Nov. 6 (UPI) -- The British High Court on Wednesday struck down a ban by London police against "Extinction Rebellion" climate change demonstrators, in a major victory for the environmental group.
The group's attorneys argued police had exceeded the authority of the Public Order Act, which officers used to crack down on demonstrators. More than 1,800 were arrested during rallies in October. Of those, more than 150 were charged with offenses.
The High Court said London police do not have authority to issue such a restriction, as the Public Order Act doesn't cover "separate assemblies."
"Separate gatherings, separated both in time and by many miles, even if coordinated under the umbrella of one body, are not a public assembly within the meaning of ... the act," the ruling states. "The [Extinction Rebellion] Autumn Uprising intended to be held from 14 to 19 October was not therefore a public assembly ... therefore the decision to impose the condition was unlawful because there was no power to impose it under ... the act."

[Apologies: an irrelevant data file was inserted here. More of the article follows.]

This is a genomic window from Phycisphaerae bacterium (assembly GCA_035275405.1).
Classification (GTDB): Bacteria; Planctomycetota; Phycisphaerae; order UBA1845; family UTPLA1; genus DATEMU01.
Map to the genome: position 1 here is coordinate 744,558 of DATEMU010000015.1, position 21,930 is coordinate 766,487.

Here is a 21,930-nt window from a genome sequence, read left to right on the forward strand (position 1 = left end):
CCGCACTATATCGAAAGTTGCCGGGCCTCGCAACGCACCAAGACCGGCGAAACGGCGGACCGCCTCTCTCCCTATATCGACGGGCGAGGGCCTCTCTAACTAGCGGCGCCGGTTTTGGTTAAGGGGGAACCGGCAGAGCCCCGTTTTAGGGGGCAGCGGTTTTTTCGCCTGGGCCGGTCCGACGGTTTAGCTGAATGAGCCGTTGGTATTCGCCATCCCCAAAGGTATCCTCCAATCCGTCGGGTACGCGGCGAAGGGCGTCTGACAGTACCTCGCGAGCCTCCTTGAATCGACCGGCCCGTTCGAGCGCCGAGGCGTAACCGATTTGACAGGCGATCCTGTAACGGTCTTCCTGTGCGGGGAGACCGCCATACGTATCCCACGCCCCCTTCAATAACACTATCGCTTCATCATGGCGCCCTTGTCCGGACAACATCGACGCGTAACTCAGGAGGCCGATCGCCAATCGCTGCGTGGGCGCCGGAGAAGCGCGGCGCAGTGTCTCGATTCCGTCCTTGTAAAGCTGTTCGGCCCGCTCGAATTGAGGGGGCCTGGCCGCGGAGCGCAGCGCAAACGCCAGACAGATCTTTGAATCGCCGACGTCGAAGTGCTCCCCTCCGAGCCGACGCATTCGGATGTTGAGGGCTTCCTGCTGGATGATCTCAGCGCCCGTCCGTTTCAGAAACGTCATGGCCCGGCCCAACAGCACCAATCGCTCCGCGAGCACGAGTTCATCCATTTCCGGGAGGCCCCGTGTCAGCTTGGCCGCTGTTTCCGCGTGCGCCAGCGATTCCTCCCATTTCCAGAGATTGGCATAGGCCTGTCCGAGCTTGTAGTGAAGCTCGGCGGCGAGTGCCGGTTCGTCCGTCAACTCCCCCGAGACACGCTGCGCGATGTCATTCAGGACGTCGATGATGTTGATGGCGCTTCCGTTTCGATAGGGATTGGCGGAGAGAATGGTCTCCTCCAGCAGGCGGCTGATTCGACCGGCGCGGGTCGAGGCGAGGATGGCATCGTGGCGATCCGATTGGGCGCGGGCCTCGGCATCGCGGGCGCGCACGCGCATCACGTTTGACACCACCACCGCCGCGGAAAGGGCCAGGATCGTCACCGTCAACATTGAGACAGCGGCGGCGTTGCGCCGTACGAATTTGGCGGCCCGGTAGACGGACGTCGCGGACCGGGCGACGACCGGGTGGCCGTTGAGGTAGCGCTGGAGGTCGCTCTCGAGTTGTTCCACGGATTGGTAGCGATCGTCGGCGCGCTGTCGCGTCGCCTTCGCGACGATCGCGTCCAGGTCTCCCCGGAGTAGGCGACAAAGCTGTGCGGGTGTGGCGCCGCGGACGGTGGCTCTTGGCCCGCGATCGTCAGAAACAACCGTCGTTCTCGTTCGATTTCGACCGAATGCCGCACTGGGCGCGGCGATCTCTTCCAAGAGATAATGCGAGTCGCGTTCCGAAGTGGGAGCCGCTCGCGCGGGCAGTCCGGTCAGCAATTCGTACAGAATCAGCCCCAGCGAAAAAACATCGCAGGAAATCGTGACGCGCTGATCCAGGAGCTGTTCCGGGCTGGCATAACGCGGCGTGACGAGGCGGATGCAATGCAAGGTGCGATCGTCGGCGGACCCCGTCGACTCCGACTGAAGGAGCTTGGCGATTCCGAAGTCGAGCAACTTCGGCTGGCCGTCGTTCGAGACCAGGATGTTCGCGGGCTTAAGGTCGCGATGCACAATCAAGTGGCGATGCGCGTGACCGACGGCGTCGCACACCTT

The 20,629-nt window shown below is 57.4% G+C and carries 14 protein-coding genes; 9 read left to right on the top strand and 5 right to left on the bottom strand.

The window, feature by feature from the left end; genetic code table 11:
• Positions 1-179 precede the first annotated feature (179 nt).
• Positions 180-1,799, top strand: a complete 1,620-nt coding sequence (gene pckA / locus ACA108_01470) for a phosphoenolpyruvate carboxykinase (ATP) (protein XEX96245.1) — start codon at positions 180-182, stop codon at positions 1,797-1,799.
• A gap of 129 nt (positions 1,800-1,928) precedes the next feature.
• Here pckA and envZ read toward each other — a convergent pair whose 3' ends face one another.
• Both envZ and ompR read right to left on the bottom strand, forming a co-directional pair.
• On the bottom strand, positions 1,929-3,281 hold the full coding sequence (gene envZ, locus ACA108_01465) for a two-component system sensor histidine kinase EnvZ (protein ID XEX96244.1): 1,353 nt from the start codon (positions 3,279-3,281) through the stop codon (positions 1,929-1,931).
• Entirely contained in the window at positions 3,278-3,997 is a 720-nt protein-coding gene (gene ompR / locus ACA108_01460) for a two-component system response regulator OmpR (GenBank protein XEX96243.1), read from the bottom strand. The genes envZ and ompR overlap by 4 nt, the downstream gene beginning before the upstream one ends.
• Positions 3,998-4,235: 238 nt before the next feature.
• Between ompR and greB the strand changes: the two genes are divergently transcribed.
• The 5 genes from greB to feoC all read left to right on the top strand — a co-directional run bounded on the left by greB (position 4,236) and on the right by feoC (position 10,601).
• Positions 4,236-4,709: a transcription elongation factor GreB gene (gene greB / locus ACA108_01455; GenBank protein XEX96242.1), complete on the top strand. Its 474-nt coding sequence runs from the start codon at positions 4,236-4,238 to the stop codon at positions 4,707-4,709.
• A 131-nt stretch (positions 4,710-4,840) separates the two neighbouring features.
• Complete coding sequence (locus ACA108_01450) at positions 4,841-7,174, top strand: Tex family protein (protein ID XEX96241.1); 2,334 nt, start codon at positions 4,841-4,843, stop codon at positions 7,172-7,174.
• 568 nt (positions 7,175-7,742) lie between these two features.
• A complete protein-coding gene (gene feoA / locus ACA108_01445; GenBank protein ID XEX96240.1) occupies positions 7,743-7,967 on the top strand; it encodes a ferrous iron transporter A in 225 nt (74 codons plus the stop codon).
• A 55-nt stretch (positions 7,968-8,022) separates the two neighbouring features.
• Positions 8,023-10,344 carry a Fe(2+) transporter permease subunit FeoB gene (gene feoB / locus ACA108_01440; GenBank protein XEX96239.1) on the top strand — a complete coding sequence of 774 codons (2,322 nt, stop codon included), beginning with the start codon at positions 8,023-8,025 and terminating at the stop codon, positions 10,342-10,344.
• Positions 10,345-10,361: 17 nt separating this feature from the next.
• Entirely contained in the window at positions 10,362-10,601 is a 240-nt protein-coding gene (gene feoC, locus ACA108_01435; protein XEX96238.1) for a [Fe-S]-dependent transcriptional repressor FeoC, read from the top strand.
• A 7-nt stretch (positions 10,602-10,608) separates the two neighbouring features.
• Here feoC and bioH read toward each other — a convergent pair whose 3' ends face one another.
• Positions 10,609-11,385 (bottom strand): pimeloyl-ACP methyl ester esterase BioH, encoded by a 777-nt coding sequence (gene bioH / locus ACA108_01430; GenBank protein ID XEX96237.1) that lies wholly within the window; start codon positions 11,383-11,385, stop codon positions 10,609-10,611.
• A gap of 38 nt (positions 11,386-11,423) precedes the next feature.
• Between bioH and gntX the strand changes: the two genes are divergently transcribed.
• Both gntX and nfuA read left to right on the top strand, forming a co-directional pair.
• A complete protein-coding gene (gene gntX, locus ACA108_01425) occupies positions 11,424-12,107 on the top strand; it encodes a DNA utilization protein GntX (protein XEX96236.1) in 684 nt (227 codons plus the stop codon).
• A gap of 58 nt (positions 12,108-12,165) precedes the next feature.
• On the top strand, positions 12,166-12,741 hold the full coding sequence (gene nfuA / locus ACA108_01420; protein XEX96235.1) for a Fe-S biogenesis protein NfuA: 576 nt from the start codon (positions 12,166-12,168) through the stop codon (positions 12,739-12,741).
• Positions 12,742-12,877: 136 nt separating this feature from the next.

Police do have power to control future protests that are designed to "take police resources to the breaking point," the judges added -- noting that provision is one of the stated goals of the rebellion.
"It vindicates our belief that the police's blanket ban was an unprecedented and now unlawful infringement on our right to protest," human rights attorney Tobias Garnett said outside the courtroom. "It's a victory for those who want to draw the government's attention to what scientists have been telling us for decades."